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U.S. Representative Maxine Waters Votes Against Republican Effort to Create a Modern Day Poll Tax

July 15, 2009
Press Release

United States Representative Maxine Waters (CA-35) voted against H.R. 4844, the Republican sponsored Federal Election Integrity Act of 2006 because it would create a modern day poll tax and was reminiscent of the tactics used in the past to deny minorities access to the voting booth.  Rep. Waters also opposed this legislation because it would mandate that the states force American citizens to purchase voter identification cards, and, if they do not buy one of the new cards, they will not be allowed to vote.

"The right to vote should not be tied to whether or not American citizens can afford to pay for and carry this one specific piece of identification when a driver's license, a state ID card, or another currently available form of identification is proven to be sufficient in states that require identification," said Rep. Waters.  "The Republicans have no idea how much this scheme will cost.  Voters might be stuck paying whatever it costs their state to collect the data, set up offices, buy computers, manufacture the cards, and mail them to voters.  All of those costs would be passed on to the voters and could make these cards very, very expensive."

Rep. Waters, who in 2000 chaired the Democratic Caucus' Special Committee on Election Reform added, "After the massive voter disenfranchisement in Florida in 2000, I held hearings and took a good, hard look at real voting irregularities across the nation.  We found dozens of problems that prevented legally registered voters from casting a ballot.  But this legislation makes no attempt to solve those problems.  Instead, it takes a huge step backwards to the days of literacy tests and poll taxes and denies American citizens the right to vote if they cannot afford to pay for a state mandated ID card."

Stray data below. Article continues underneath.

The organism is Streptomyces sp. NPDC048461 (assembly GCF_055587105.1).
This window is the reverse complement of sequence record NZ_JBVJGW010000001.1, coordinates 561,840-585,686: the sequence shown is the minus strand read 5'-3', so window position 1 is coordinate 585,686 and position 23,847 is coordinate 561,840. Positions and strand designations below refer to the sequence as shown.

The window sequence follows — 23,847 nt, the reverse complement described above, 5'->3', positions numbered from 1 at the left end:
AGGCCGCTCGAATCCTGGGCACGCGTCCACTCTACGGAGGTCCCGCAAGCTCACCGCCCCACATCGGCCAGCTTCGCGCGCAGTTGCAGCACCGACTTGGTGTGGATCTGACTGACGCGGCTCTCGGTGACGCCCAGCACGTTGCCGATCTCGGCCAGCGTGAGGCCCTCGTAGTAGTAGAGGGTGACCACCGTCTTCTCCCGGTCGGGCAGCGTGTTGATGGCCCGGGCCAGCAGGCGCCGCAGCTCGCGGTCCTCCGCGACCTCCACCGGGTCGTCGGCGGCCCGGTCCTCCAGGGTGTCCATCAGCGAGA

According to national estimates, H.R. 4844 is going to cost states $128 million in 2006 and $78 million to implement between 2007 and 2011.  In addition to being a bill that is impossible to fund, the courts have consistently struck down similar legislation at the state level.  Last week, a Missouri court in Weinschenk v. Missouri found that the state's law, which required  a government-issued photo ID to exercise voting rights, violated the state constitution, and prior to that ruling, a Georgia federal court in Common Cause v. Billups struck down a similar state law for the third time because it violated the U.S. Constitution.  The judge in the Missouri case stated that voting is a "right and not a license" and that the photo ID requirement would be a particular burden on women, the poor, the undereducated, and the elderly.